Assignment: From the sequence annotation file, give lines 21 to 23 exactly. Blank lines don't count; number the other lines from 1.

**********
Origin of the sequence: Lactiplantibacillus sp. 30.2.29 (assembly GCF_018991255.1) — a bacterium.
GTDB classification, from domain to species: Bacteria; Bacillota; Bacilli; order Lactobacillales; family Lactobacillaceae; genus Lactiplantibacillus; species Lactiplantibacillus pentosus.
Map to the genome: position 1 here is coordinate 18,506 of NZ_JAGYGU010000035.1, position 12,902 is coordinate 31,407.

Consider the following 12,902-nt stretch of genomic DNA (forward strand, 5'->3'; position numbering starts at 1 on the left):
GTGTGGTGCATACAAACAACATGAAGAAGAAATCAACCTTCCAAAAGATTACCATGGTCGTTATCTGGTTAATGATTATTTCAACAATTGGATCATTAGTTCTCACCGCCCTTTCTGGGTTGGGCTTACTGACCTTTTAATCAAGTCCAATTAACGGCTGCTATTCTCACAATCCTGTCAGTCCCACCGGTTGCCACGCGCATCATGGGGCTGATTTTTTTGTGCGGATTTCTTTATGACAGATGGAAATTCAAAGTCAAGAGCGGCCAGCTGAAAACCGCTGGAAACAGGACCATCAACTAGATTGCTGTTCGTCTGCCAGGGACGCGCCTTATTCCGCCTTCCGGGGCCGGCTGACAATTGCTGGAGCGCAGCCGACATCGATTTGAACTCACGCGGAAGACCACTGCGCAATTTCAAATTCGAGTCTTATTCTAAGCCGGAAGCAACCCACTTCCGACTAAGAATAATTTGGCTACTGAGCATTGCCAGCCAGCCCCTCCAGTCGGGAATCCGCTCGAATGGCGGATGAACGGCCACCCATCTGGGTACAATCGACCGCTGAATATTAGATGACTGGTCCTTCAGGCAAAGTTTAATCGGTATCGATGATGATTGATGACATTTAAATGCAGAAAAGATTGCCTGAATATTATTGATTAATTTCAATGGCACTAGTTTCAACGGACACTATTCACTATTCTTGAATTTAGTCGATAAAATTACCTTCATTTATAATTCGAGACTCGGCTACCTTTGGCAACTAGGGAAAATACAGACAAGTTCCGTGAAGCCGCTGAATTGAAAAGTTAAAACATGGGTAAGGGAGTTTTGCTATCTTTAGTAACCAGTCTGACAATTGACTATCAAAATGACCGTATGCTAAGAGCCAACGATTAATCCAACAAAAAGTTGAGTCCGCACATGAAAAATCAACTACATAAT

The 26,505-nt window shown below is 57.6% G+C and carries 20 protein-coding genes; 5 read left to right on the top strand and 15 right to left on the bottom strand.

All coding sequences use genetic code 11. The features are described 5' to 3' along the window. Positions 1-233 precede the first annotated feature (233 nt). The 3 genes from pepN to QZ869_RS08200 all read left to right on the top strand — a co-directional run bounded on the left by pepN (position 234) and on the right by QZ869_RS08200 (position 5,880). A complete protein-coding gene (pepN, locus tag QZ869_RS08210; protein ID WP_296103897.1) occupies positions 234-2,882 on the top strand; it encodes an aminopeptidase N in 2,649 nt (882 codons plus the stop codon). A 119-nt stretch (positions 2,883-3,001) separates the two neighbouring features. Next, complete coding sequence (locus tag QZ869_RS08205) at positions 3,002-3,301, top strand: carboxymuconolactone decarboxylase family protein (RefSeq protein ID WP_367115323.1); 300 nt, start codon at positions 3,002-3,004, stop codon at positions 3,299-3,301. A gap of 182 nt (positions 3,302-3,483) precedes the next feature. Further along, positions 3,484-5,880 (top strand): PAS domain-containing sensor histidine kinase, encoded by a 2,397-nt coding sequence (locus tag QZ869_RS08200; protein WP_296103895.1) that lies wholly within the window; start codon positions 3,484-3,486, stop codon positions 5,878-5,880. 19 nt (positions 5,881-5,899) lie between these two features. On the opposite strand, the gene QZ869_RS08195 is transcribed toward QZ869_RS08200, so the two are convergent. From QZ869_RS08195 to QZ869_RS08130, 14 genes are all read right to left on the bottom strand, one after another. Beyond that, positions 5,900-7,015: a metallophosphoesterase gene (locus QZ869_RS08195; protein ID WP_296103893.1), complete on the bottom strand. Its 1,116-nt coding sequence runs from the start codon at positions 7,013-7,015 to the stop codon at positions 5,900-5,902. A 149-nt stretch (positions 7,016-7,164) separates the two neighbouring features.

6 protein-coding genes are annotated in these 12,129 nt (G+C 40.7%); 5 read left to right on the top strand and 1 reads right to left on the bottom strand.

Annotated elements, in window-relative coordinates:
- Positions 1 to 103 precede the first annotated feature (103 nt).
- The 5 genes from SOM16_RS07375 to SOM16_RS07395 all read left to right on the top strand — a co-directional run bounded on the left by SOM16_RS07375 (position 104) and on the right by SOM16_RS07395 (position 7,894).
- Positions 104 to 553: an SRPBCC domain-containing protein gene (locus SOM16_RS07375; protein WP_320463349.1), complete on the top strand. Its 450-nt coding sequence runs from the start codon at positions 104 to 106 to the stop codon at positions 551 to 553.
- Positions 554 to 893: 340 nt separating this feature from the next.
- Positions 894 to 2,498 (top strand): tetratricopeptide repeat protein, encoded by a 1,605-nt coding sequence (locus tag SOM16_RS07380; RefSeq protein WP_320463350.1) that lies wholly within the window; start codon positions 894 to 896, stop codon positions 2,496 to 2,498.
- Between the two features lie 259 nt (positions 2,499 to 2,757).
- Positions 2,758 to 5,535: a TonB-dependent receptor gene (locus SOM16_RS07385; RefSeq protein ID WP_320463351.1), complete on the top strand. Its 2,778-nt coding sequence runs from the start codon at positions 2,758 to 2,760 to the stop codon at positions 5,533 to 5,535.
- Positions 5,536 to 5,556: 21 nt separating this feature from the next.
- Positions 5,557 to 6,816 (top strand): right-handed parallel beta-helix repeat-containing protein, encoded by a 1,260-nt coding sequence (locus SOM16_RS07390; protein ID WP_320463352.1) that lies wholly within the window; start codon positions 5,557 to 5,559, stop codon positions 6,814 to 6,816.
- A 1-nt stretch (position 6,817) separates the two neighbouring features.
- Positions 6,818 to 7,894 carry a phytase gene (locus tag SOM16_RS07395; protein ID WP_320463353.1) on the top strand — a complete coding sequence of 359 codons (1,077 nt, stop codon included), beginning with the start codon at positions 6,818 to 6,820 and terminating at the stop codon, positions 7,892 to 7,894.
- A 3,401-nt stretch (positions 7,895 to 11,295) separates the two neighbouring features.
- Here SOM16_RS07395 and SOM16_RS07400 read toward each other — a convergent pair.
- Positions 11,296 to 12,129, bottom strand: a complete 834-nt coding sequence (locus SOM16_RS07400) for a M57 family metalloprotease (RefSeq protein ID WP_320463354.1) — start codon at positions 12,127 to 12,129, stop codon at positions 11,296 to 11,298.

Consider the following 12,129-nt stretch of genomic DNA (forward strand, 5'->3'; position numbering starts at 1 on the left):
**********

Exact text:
- A 3,401-nt stretch (positions 7,895 to 11,295) separates the two neighbouring features.
- Here SOM16_RS07395 and SOM16_RS07400 read toward each other — a convergent pair.
- Positions 11,296 to 12,129, bottom strand: a complete 834-nt coding sequence (locus SOM16_RS07400) for a M57 family metalloprotease (RefSeq protein ID WP_320463354.1) — start codon at positions 12,127 to 12,129, stop codon at positions 11,296 to 11,298.